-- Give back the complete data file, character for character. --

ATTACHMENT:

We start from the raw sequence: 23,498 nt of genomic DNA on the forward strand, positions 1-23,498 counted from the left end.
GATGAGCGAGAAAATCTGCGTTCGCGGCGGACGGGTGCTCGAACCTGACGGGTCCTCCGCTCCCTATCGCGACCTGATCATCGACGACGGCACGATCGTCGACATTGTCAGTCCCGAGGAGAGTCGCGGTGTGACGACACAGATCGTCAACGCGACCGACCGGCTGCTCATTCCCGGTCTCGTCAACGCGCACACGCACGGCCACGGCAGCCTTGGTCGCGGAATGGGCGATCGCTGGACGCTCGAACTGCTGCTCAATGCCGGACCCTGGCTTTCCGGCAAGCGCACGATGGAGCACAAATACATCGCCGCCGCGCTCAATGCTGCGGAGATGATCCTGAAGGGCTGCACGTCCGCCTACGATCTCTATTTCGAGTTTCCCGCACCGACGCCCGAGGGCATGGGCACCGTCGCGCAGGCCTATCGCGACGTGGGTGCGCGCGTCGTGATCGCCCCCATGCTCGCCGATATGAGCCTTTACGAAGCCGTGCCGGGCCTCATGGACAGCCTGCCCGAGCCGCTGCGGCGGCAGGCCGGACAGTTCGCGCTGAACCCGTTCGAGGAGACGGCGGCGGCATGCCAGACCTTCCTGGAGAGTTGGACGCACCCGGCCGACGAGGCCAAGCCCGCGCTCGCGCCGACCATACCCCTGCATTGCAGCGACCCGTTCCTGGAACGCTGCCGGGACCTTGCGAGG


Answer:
We start from the raw sequence: 23,498 nt of genomic DNA on the forward strand, positions 1-23,498 counted from the left end.
GATGAGCGAGAAAATCTGCGTTCGCGGCGGACGGGTGCTCGAACCTGACGGGTCCTCCGCTCCCTATCGCGACCTGATCATCGACGACGGCACGATCGTCGACATTGTCAGTCCCGAGGAGAGTCGCGGTGTGACGACACAGATCGTCAACGCGACCGACCGGCTGCTCATTCCCGGTCTCGTCAACGCGCACACGCACGGCCACGGCAGCCTTGGTCGCGGAATGGGCGATCGCTGGACGCTCGAACTGCTGCTCAATGCCGGACCCTGGCTTTCCGGCAAGCGCACGATGGAGCACAAATACATCGCCGCCGCGCTCAATGCTGCGGAGATGATCCTGAAGGGCTGCACGTCCGCCTACGATCTCTATTTCGAGTTTCCCGCACCGACGCCCGAGGGCATGGGCACCGTCGCGCAGGCCTATCGCGACGTGGGTGCGCGCGTCGTGATCGCCCCCATGCTCGCCGATATGAGCCTTTACGAAGCCGTGCCGGGCCTCATGGACAGCCTGCCCGAGCCGCTGCGGCGGCAGGCCGGACAGTTCGCGCTGAACCCGTTCGAGGAGACGGCGGCGGCATGCCAGACCTTCCTGGAGAGTTGGACGCACCCGGCCGACGAGGCCAAGCCCGCGCTCGCGCCGACCATACCCCTGCATTGCAGCGACCCGTTCCTGGAACGCTGCCGGGACCTTGCGAGG